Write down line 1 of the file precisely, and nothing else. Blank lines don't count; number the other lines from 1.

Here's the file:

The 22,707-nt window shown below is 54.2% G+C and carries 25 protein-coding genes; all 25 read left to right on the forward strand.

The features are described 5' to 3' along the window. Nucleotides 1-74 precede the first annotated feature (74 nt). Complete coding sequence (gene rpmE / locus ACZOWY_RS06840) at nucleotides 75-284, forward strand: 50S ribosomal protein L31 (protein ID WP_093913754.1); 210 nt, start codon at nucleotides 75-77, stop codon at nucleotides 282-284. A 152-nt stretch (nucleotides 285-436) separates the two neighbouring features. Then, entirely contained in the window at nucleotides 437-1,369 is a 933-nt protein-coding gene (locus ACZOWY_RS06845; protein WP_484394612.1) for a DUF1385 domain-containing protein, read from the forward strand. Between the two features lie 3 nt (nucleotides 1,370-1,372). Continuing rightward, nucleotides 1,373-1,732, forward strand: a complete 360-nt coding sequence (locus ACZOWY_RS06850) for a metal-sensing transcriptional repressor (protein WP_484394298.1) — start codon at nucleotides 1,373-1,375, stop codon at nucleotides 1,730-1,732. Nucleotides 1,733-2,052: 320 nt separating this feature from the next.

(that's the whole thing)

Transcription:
The 22,707-nt window shown below is 54.2% G+C and carries 25 protein-coding genes; all 25 read left to right on the forward strand.